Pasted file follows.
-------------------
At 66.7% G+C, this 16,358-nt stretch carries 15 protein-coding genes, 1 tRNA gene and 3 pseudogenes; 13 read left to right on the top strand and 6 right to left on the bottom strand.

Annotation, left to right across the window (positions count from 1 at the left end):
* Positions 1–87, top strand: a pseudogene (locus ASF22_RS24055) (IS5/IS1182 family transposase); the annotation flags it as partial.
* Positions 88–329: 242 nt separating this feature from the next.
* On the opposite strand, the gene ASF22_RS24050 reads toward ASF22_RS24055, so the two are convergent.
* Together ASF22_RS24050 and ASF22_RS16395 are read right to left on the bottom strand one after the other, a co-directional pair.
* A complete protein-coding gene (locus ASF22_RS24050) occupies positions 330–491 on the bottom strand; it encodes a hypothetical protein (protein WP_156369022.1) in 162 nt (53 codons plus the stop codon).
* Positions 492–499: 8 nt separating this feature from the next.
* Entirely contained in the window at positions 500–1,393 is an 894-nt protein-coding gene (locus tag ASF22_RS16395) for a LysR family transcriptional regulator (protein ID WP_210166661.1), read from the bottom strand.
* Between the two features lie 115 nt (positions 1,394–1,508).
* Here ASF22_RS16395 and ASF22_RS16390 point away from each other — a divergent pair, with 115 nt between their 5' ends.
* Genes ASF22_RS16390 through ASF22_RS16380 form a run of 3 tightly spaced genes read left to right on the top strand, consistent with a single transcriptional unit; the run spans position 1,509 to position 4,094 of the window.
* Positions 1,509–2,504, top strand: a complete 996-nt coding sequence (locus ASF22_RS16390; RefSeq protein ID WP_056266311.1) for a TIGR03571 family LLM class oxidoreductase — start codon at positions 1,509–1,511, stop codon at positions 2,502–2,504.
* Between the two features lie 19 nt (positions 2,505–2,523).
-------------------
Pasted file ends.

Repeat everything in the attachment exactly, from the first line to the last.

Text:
At 66.7% G+C, this 16,358-nt stretch carries 15 protein-coding genes, 1 tRNA gene and 3 pseudogenes; 13 read left to right on the top strand and 6 right to left on the bottom strand.

Annotation, left to right across the window (positions count from 1 at the left end):
* Positions 1–87, top strand: a pseudogene (locus ASF22_RS24055) (IS5/IS1182 family transposase); the annotation flags it as partial.
* Positions 88–329: 242 nt separating this feature from the next.
* On the opposite strand, the gene ASF22_RS24050 reads toward ASF22_RS24055, so the two are convergent.
* Together ASF22_RS24050 and ASF22_RS16395 are read right to left on the bottom strand one after the other, a co-directional pair.
* A complete protein-coding gene (locus ASF22_RS24050) occupies positions 330–491 on the bottom strand; it encodes a hypothetical protein (protein WP_156369022.1) in 162 nt (53 codons plus the stop codon).
* Positions 492–499: 8 nt separating this feature from the next.
* Entirely contained in the window at positions 500–1,393 is an 894-nt protein-coding gene (locus tag ASF22_RS16395) for a LysR family transcriptional regulator (protein ID WP_210166661.1), read from the bottom strand.
* Between the two features lie 115 nt (positions 1,394–1,508).
* Here ASF22_RS16395 and ASF22_RS16390 point away from each other — a divergent pair, with 115 nt between their 5' ends.
* Genes ASF22_RS16390 through ASF22_RS16380 form a run of 3 tightly spaced genes read left to right on the top strand, consistent with a single transcriptional unit; the run spans position 1,509 to position 4,094 of the window.
* Positions 1,509–2,504, top strand: a complete 996-nt coding sequence (locus ASF22_RS16390; RefSeq protein ID WP_056266311.1) for a TIGR03571 family LLM class oxidoreductase — start codon at positions 1,509–1,511, stop codon at positions 2,502–2,504.
* Between the two features lie 19 nt (positions 2,505–2,523).